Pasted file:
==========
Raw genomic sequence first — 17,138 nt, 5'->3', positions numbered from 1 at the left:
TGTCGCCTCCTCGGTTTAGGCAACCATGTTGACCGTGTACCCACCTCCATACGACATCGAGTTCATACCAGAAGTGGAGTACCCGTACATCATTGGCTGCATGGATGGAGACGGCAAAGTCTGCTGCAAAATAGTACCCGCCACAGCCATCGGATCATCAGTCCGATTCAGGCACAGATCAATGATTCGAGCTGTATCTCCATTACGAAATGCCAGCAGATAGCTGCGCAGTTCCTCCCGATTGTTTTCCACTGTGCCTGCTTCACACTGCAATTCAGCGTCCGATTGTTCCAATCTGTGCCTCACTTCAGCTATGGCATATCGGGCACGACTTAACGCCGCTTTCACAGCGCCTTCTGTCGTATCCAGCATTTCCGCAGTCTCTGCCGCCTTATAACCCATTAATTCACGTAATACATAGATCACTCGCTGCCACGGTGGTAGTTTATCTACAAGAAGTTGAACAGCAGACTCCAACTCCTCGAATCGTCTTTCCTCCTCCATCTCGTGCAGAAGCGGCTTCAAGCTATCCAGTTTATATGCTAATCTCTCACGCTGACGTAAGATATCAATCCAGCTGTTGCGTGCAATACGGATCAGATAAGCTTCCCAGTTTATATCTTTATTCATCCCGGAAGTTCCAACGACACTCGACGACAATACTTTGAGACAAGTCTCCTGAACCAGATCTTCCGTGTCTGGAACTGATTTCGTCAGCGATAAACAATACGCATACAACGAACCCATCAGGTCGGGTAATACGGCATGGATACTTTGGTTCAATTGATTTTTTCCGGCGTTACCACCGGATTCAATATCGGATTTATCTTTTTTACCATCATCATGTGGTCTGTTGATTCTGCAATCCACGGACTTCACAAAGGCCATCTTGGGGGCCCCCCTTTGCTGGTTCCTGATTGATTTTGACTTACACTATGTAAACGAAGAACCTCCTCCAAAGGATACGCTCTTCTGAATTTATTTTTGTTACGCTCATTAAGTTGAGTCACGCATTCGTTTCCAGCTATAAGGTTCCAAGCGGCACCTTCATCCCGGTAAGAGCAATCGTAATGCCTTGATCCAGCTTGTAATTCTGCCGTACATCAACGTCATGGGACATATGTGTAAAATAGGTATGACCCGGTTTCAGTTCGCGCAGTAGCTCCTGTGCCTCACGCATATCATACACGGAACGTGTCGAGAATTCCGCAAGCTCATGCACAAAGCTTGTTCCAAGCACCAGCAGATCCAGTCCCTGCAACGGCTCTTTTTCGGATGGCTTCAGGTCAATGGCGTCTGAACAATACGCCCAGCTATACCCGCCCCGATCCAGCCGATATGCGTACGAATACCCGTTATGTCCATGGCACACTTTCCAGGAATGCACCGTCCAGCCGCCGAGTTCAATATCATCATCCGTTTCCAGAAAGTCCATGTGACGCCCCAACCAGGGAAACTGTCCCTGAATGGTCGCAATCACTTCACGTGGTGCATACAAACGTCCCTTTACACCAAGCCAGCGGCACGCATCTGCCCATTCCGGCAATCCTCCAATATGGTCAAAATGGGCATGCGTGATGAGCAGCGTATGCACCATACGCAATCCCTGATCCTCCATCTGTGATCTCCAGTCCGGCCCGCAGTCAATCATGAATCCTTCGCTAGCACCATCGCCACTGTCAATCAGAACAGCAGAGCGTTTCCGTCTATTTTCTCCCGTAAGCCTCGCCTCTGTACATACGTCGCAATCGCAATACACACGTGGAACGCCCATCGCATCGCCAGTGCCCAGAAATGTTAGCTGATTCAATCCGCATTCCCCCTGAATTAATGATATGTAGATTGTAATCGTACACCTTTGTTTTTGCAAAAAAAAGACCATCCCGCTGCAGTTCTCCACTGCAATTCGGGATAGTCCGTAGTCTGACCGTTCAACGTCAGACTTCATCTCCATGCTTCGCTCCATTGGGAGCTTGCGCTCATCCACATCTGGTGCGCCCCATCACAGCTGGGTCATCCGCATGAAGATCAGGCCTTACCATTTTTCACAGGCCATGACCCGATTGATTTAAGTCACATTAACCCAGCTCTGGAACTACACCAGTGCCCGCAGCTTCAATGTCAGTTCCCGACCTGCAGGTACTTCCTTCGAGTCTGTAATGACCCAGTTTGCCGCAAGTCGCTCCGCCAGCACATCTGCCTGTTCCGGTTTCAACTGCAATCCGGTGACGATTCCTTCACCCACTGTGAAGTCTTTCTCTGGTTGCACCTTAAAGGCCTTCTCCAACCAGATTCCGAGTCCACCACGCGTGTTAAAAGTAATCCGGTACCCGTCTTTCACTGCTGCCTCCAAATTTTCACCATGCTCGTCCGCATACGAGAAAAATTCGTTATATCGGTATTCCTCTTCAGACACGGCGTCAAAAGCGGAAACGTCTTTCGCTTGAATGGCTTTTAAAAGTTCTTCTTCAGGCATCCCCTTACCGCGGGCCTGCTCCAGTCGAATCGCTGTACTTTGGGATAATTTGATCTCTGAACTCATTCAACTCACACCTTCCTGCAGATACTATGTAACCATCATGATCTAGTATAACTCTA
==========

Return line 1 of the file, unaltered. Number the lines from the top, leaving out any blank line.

Raw genomic sequence first — 17,138 nt, 5'->3', positions numbered from 1 at the left: